ISIS project: Fault detection and diagnosis in process control
systems
Selected publications
Fault Diagnosis utilizing Structural Analysis, Mattias Krysander and
Mattias Nyberg, 2002
CCSSE, Norrköping, Sweden,
pdffile (206.7 kB),
abstract (786 byte) 
Improving fault isolability properties by structural analysis of
faulty behavior models: application to the DAMADICS benchmark problem,
E. Frisk, D. Düstegör, M. Krysander and V. Cocquempot , 2003
Proceedings of IFAC Safeprocess'03, Washington, USA,
pdffile (97.3 kB),
abstract (505 byte) 
A comparison of two methods for stochastic fault detection: the parity
space approach and principal component analysis, Anna Hagenblad, Fredrik
Gustafsson and Inger Klein, 2003, Proceedings of SYSID, pdffil (217.1 kB), psfil (969.6 kB). 
Design and Analysis of Diagnostic Systems Utilizing Structural Methods,
Mattias Krysander , 2003
Linköping University, LiUTEKLIC2003:37, Thesis No. 1038,
ISBN 917373733X, ISSN 02807971,
pdffile (1090.5 kB),
abstract (2.9 kB). 
Background
This project is carried out by the
Division of Automatic
Control and the
Division of Vehicular Systems in cooperation with
ABB
Automation Systems and
ABB Corporate Research.
Participant in the project from the Division of Automatic
Control has been
Anders Stenman, who is currently working at NIRA
Automotive AB. Since autumn 2000 Anna Hagenblad
works on this project together with Lennart Ljung, Inger Klein and Fredrik
Gustafsson, and in autumn 2001 Mattias Krysander
joined the project together with Mattias Nyberg
The aim is to study and develop methods
for detection and diagnosis in process control applications.
Statistical methods for fault detection and
diagnosis.
Anna Hagenblad
ABB Corporate Research is interested in developing a modelbased diagnostics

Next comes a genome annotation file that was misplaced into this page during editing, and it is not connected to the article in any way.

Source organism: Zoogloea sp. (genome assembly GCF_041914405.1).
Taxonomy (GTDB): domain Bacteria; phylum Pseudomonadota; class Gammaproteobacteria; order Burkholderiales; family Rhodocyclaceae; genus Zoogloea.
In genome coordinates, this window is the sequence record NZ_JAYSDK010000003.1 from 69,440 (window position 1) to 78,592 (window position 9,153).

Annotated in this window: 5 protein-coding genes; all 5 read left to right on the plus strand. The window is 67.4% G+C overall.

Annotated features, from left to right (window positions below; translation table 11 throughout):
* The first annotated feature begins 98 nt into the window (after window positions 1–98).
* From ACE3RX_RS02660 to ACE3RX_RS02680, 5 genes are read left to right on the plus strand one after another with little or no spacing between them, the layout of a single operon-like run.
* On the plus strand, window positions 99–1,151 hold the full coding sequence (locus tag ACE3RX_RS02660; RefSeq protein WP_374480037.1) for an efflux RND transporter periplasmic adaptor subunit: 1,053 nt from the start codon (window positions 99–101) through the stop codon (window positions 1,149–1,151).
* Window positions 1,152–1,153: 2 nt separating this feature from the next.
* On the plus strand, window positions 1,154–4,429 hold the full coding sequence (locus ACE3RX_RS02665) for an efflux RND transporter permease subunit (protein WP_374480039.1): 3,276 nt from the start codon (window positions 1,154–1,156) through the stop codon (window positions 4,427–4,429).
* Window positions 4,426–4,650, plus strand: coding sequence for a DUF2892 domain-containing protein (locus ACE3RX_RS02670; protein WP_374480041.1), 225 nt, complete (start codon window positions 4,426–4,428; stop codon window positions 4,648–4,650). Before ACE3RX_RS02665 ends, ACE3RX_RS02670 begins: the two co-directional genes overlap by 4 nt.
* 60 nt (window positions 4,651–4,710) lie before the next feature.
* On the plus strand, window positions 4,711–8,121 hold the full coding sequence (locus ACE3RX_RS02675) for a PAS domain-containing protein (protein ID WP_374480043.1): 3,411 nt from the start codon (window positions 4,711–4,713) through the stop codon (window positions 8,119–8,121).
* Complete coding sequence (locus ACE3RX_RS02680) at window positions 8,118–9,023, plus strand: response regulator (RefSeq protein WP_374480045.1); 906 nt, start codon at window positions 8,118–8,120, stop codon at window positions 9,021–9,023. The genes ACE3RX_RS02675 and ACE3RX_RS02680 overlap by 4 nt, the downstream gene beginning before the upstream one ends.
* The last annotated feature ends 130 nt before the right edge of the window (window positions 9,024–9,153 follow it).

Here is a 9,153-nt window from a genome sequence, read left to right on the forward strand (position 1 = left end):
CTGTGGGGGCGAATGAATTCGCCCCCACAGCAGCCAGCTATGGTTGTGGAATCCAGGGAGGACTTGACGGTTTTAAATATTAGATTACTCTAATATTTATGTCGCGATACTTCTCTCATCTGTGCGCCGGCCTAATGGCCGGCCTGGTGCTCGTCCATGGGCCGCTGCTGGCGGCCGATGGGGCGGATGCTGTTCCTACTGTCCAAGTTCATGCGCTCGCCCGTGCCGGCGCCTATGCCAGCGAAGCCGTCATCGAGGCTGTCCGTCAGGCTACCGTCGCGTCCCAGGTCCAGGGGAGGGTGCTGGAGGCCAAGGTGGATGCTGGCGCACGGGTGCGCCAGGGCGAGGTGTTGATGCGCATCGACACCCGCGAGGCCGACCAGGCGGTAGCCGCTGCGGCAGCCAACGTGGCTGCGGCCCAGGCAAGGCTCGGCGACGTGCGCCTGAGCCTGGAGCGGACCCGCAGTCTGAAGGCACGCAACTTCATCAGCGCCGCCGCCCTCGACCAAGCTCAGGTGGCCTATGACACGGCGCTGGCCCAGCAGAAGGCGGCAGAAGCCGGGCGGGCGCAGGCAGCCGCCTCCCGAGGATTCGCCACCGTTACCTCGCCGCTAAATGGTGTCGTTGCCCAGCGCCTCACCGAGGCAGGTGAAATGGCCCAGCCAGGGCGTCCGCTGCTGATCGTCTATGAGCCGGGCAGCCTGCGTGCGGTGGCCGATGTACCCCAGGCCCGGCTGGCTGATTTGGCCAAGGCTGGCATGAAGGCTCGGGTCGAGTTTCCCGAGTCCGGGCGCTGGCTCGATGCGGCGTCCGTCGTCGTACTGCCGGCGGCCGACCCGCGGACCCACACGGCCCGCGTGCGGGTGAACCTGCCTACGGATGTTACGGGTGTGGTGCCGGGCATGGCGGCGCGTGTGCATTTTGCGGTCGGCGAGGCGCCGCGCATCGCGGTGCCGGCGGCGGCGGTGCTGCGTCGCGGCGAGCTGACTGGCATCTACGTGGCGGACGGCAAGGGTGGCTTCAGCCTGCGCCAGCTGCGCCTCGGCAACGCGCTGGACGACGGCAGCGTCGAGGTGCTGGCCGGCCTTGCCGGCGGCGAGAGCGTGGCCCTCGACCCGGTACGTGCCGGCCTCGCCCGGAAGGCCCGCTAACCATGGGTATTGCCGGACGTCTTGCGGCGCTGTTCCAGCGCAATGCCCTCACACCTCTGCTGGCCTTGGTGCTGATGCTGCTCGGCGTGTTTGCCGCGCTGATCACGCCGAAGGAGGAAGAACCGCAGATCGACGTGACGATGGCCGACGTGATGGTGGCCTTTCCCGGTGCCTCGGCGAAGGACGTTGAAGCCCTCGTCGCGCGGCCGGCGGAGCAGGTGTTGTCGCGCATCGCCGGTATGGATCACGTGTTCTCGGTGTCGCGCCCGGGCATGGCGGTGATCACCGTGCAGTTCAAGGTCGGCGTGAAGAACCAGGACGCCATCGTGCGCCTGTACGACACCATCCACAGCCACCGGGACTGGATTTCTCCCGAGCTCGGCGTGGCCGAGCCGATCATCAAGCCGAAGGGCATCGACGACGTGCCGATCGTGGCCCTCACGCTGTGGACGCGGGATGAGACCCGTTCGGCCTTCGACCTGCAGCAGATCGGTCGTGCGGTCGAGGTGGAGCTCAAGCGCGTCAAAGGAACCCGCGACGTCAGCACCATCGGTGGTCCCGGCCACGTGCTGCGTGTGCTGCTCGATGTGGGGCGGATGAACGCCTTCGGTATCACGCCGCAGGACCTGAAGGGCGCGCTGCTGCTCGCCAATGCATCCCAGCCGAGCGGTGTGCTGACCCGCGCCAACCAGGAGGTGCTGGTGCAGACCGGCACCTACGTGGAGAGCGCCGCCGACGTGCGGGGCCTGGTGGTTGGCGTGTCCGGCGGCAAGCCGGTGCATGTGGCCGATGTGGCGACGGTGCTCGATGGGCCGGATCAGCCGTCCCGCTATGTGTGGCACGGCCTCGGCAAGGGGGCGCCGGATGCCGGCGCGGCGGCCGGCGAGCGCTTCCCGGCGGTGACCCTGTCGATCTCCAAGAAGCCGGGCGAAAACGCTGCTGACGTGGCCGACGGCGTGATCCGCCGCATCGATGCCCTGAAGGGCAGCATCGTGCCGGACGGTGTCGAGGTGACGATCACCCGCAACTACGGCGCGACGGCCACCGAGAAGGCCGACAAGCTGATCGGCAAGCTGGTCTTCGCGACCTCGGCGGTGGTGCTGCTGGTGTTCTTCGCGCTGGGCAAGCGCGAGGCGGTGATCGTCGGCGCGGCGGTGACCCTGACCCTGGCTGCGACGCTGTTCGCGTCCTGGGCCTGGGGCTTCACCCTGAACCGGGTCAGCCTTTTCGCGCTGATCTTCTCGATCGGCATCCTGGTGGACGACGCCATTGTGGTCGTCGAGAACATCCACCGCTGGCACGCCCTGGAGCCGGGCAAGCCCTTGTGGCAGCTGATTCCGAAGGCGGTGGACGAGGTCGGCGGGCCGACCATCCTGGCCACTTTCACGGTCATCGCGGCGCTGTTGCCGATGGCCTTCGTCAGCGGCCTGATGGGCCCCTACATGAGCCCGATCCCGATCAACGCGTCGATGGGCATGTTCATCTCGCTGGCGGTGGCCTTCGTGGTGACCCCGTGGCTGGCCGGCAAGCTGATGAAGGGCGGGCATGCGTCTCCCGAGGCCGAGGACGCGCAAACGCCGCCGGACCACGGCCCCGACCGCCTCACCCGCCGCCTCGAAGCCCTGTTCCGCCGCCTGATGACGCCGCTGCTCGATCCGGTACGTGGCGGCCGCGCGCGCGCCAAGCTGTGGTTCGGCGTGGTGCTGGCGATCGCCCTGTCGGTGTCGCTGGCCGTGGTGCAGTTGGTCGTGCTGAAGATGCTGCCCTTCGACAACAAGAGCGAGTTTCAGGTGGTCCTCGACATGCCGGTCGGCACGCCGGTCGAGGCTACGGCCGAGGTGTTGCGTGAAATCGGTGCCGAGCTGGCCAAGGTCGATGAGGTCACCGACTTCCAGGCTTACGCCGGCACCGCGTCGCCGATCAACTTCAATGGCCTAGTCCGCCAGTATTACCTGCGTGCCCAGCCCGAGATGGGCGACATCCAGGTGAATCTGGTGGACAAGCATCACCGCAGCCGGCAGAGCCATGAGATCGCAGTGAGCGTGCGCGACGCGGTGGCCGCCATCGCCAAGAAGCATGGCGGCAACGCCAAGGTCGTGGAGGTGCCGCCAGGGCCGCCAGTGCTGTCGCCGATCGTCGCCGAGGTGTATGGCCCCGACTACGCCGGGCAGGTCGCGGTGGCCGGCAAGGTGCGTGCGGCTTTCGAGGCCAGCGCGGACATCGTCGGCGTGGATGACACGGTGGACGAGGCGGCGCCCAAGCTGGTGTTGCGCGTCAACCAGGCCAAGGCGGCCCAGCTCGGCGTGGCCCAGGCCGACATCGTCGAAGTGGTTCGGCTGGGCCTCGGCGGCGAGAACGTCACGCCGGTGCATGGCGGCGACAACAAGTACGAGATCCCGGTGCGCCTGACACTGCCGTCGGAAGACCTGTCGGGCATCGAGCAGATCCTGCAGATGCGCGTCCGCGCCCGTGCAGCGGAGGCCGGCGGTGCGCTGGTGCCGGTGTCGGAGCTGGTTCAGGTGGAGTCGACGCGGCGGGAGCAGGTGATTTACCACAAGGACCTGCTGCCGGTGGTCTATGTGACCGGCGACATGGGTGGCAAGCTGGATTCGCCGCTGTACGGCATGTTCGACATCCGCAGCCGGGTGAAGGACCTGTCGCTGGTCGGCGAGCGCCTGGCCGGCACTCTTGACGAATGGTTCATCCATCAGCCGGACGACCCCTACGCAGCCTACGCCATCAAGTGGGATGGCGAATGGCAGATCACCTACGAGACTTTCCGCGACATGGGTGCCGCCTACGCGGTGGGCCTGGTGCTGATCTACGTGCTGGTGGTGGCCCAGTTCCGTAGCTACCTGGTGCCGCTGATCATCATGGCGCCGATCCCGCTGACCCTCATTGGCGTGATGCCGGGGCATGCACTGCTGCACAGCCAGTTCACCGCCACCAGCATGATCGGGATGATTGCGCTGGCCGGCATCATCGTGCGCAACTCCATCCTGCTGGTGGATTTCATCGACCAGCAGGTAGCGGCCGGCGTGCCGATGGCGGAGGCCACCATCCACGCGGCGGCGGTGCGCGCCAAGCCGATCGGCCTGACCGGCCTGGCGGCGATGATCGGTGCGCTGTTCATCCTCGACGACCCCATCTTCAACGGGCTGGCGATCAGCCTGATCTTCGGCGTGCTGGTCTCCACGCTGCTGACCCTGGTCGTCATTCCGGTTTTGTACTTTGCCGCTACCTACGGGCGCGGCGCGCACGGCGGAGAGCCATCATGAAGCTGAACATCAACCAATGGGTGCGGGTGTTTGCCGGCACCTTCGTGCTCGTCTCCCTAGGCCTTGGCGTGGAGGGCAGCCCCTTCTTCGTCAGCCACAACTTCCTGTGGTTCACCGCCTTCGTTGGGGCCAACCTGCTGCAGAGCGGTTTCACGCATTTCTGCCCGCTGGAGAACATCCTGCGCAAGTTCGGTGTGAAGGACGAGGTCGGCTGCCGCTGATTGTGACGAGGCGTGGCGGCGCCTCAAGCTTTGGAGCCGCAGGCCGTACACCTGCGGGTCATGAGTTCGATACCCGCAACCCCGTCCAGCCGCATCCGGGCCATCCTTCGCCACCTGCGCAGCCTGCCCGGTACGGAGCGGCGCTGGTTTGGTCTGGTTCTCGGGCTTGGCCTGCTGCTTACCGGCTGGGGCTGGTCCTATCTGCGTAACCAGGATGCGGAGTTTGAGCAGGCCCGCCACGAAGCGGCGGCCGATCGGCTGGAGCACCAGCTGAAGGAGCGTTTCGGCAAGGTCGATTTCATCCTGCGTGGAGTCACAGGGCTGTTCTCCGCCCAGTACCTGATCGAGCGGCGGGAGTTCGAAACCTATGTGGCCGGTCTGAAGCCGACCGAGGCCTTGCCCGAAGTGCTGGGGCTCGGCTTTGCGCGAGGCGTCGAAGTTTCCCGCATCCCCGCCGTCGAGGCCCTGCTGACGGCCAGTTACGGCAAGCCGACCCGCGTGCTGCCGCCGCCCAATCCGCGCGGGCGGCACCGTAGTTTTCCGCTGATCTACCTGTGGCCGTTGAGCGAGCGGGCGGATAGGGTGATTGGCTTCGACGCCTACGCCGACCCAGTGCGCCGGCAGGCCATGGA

system for a highly automated pulp and paper plant. By using models of
different sections of the process and available sensors, we want to detect
and isolate faults, primarily in sensors and actuators.
This project focuses on fault detection and diagnosis in pulp and paper
processes. Typical characteristics of these systems are that they are large
systems with a large number of signals/sensors, and the physical models are of
limited accuracy.
We investigate
how to make a model of a system with a large number of signals, where
furthermore only a small part of the signal space contains data under normal
operations. PCA, principal component analysis is a promising method for this,
where singular value decomposition is used to find the relevant parts of the
signal space. The PCA model can then be used to compare measured process output
with model output, and compute a test statistic, which will differ from zero
when a fault has occured.
Once a fault is detected, the next step in the fault detection and diagnosis is
to find the faulty sensor. Using a probabilistic approach
we
can minimize the misclassification.
PCA has usually been employed for static systems, and for certain sampling